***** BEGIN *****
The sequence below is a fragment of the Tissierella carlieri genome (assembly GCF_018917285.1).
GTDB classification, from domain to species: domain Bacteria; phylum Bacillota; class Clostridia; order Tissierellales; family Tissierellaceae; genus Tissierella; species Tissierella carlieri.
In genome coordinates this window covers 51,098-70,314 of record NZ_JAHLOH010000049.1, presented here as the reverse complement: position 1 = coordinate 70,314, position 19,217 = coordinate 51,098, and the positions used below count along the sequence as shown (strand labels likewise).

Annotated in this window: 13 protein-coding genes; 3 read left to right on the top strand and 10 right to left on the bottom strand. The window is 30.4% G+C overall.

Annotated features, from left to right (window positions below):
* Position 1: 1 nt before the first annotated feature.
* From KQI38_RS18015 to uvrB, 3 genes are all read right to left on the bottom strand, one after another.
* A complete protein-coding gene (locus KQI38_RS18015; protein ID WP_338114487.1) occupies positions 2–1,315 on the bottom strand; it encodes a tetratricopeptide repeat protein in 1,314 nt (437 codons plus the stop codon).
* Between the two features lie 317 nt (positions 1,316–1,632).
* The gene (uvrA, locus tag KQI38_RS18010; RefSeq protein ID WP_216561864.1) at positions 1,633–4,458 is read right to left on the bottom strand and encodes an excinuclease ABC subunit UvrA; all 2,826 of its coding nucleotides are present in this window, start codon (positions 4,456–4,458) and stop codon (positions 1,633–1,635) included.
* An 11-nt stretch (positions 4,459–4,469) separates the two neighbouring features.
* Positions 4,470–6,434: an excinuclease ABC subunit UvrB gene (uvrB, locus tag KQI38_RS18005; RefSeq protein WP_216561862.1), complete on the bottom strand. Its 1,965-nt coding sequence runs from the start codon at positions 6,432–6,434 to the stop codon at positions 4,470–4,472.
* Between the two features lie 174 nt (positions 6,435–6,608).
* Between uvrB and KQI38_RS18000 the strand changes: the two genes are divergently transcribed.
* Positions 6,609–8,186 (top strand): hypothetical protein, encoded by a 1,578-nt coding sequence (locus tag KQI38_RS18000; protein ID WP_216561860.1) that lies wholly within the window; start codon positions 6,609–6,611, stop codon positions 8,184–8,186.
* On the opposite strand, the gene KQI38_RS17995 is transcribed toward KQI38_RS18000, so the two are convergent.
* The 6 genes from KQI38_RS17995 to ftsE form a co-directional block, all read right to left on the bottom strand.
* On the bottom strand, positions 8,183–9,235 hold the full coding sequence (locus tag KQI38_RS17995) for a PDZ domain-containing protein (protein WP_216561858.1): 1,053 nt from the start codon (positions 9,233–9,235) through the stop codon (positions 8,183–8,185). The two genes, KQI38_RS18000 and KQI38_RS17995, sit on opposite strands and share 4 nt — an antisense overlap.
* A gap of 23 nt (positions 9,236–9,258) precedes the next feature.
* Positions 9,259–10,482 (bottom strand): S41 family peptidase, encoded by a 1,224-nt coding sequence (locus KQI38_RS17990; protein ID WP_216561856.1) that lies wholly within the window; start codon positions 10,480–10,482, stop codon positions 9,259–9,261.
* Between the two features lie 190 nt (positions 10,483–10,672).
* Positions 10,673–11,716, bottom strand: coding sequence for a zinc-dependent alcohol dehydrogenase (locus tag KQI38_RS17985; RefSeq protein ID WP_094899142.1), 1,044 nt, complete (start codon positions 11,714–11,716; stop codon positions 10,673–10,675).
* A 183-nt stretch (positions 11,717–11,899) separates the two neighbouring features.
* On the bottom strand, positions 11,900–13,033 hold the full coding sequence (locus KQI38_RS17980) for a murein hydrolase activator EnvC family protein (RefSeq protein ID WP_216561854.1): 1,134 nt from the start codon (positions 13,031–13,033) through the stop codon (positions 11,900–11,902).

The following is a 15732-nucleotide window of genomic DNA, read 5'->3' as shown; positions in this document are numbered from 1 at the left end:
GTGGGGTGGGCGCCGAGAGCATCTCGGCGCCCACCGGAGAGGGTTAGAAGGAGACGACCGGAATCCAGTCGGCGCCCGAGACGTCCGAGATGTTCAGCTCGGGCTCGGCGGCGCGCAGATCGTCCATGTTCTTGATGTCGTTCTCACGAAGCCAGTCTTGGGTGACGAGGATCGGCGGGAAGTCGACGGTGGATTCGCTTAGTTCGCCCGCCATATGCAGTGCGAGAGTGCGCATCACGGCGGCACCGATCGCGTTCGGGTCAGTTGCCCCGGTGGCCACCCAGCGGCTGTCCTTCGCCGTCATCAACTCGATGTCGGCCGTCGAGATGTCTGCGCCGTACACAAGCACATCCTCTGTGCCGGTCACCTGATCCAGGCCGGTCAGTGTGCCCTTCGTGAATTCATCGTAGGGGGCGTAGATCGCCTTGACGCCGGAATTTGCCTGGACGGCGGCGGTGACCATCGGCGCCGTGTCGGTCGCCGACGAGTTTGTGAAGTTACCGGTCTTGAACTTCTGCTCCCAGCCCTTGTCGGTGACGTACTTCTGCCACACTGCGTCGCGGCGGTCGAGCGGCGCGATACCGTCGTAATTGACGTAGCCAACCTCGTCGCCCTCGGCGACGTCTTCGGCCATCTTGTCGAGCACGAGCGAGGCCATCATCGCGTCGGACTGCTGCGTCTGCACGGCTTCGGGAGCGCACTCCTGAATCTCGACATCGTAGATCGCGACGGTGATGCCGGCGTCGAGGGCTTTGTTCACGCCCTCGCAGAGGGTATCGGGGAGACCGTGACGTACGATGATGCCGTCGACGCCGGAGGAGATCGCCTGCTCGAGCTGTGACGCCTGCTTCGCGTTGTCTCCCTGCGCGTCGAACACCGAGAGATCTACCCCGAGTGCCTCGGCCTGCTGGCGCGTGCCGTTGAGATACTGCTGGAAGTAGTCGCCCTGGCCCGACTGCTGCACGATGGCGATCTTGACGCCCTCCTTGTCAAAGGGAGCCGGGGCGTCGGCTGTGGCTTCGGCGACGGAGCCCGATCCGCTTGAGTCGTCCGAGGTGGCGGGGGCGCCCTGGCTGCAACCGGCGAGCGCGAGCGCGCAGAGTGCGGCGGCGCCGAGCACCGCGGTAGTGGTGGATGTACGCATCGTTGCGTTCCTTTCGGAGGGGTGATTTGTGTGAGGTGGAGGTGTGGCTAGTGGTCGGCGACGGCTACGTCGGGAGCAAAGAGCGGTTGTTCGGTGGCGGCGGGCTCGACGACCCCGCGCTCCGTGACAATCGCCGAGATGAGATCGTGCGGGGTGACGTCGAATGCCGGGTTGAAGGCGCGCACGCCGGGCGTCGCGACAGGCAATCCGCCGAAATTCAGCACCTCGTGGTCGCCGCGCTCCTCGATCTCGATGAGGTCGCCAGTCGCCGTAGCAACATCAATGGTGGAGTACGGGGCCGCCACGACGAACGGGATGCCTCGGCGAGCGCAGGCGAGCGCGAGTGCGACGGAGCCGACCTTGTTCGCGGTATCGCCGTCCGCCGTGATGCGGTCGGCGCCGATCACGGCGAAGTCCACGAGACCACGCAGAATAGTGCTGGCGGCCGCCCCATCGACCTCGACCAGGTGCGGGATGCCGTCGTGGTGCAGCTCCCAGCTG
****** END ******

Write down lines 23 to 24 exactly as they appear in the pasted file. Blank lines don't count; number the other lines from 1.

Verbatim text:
* A 183-nt stretch (positions 11,717–11,899) separates the two neighbouring features.
* On the bottom strand, positions 11,900–13,033 hold the full coding sequence (locus KQI38_RS17980) for a murein hydrolase activator EnvC family protein (RefSeq protein ID WP_216561854.1): 1,134 nt from the start codon (positions 13,031–13,033) through the stop codon (positions 11,900–11,902).